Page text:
So we started planning and planning for version 3 which I started calling SICE v2.

I finally tired of that name, and called it DragonFly. This is not DragonFly BSD. Shouldn’t be any confusion whatsoever.

Started working on DragonFly in early 2006. Set up some things, tore them down. During this time we did a few technological shifts that helped us make the coding a great deal saner/easier. Decided in this interval to make this one dual licensed (previous was open source).

Did this planning/testing for 1.5 years, until, finally, said customer indicated that they were interested.

Nothing focuses you like the need to deliver product.

So we accelerated the coding.

The major issues are that adding new codes should be *simple*. Very simple. Usage is web based. Should run everywhere, the acid test is if I can submit jobs from my cell phone.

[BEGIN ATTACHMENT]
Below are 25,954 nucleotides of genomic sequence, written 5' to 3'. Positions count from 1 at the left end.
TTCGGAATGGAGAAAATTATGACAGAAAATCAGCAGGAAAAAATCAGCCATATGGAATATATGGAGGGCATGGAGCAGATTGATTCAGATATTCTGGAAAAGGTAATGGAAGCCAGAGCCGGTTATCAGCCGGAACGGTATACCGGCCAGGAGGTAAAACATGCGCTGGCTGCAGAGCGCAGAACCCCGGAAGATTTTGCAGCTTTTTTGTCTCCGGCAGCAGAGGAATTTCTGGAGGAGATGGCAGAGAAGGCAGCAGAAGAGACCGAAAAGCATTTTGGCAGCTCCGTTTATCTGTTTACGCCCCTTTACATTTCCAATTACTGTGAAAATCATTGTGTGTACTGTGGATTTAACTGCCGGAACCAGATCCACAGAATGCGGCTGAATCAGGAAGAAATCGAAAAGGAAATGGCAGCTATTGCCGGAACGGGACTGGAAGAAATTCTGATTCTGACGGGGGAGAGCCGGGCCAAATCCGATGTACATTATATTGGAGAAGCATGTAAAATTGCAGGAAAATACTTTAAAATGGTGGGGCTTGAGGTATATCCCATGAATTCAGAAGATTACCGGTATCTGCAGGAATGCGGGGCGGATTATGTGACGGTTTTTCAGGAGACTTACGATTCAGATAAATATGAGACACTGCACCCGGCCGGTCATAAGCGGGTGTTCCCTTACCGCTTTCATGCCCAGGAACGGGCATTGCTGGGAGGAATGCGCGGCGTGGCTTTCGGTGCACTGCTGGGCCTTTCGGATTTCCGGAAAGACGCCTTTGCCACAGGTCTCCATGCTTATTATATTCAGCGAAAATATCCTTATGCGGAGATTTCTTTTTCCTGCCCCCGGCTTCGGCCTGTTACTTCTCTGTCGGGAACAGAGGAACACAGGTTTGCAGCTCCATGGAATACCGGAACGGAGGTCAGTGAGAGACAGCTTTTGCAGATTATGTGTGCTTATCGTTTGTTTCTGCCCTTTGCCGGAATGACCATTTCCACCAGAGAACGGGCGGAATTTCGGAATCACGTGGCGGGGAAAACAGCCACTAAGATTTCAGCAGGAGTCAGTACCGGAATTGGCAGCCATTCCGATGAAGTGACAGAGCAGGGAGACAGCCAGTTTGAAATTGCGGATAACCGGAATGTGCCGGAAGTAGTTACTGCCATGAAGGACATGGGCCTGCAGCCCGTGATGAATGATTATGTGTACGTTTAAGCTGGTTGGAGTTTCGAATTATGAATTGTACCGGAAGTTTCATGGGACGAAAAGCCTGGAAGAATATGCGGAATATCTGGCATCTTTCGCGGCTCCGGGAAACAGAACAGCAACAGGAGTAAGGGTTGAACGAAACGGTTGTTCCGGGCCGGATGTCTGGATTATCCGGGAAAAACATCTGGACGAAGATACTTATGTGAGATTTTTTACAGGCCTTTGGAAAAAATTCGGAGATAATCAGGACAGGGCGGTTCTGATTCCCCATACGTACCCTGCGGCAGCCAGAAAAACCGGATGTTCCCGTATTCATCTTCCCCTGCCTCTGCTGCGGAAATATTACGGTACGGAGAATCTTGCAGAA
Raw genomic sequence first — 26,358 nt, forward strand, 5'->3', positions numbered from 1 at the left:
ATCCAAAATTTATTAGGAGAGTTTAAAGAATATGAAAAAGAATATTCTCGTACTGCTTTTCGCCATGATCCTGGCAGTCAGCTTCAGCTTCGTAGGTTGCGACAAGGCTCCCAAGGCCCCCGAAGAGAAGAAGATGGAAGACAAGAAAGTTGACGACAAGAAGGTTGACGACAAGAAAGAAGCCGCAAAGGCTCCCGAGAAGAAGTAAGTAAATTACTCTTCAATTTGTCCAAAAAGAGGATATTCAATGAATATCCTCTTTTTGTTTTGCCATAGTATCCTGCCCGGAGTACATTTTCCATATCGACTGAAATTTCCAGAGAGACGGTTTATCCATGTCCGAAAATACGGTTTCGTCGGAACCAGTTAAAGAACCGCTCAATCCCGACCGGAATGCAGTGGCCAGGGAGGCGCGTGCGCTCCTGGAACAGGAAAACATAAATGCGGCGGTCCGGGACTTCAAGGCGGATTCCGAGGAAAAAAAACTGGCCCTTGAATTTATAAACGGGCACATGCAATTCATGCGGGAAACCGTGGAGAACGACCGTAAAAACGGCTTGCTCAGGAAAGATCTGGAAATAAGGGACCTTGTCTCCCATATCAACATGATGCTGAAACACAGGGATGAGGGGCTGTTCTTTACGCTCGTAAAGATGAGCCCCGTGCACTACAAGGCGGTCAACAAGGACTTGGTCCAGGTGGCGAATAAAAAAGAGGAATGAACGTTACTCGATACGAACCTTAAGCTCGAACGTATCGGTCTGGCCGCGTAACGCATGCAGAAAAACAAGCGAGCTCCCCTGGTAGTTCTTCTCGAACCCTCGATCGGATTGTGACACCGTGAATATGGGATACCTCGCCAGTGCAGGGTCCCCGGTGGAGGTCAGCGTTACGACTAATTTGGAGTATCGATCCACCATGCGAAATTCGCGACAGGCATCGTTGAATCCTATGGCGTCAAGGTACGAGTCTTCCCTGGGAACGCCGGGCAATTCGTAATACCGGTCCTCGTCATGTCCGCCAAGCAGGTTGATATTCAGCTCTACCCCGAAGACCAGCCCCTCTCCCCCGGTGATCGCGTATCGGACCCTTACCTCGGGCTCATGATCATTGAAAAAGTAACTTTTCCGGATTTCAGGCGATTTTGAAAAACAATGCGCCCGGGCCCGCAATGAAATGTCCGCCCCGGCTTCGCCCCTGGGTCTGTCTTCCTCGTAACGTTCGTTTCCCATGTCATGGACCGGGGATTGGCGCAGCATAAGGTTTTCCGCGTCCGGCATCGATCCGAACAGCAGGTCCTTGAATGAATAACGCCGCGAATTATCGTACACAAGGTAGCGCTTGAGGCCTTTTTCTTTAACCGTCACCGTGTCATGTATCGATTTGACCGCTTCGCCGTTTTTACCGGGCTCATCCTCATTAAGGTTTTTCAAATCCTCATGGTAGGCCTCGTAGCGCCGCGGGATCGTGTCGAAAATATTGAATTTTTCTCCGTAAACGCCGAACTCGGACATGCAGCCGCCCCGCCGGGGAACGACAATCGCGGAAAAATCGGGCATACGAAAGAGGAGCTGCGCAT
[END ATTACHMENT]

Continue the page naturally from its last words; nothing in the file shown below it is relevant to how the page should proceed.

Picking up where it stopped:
There is so much more to this, this is just the tip of the iceberg.

More soon. I promise.

But the milestone: DragonFly generated it’s first working job tonight. Not submitted into queue, we are waiting on some other development to complete for that, probably around thursday.

landman@dualcore:~/build_job\$ rm -f batch* ; ./build_job.pl --job=job_entry.xml --program=ptb.xml --debug
D[27790]: os             = 'linux'
D[27790]: directory      = '/home/landman/build_job'
D[27790]: opening temp file in directory ....
D[27790]: project='testing1'
D[27790]: keeping default environment
D[27790]: delete environmental variable 'PGI_BITS' [current value = '64']
D[27790]: add environmental variable 'alpha' [current value = '']
D[27790]: add environmental variable 'beta' [current value = '']
D[27790]: add environmental variable 'gamma' [current value = '3']
D[27790]: param substitution: Parameter '_NCPU_' = '5'
D[27790]: Using MPI: stack = 'openmpi123'
D[27790]:  - MPI mpibin = '/apps/openmpi123/bin'
D[27790]:  - MPI mpirun = 'mpirun'